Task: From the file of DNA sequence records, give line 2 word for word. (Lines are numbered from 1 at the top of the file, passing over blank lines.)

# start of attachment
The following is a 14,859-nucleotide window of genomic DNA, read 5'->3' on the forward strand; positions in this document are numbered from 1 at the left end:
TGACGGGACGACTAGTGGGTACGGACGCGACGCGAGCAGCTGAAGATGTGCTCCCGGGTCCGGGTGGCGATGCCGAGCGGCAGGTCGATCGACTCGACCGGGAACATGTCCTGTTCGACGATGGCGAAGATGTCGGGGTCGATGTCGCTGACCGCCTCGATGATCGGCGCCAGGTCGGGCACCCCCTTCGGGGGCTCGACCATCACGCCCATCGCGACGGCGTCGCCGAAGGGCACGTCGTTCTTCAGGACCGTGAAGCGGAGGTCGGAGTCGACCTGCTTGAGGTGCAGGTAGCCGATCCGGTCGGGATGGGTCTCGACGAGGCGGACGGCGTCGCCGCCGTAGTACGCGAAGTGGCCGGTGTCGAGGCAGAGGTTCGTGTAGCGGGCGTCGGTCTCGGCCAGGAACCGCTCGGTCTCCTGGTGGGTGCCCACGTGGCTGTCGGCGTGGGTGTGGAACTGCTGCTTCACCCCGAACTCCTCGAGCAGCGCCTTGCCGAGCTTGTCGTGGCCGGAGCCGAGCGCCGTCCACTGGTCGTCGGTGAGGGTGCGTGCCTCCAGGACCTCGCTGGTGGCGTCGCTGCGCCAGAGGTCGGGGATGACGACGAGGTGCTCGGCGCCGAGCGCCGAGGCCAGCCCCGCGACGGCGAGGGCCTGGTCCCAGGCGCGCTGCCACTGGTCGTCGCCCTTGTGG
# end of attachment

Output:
TGACGGGACGACTAGTGGGTACGGACGCGACGCGAGCAGCTGAAGATGTGCTCCCGGGTCCGGGTGGCGATGCCGAGCGGCAGGTCGATCGACTCGACCGGGAACATGTCCTGTTCGACGATGGCGAAGATGTCGGGGTCGATGTCGCTGACCGCCTCGATGATCGGCGCCAGGTCGGGCACCCCCTTCGGGGGCTCGACCATCACGCCCATCGCGACGGCGTCGCCGAAGGGCACGTCGTTCTTCAGGACCGTGAAGCGGAGGTCGGAGTCGACCTGCTTGAGGTGCAGGTAGCCGATCCGGTCGGGATGGGTCTCGACGAGGCGGACGGCGTCGCCGCCGTAGTACGCGAAGTGGCCGGTGTCGAGGCAGAGGTTCGTGTAGCGGGCGTCGGTCTCGGCCAGGAACCGCTCGGTCTCCTGGTGGGTGCCCACGTGGCTGTCGGCGTGGGTGTGGAACTGCTGCTTCACCCCGAACTCCTCGAGCAGCGCCTTGCCGAGCTTGTCGTGGCCGGAGCCGAGCGCCGTCCACTGGTCGTCGGTGAGGGTGCGTGCCTCCAGGACCTCGCTGGTGGCGTCGCTGCGCCAGAGGTCGGGGATGACGACGAGGTGCTCGGCGCCGAGCGCCGAGGCCAGCCCCGCGACGGCGAGGGCCTGGTCCCAGGCGCGCTGCCACTGGTCGTCGCCCTTGTGG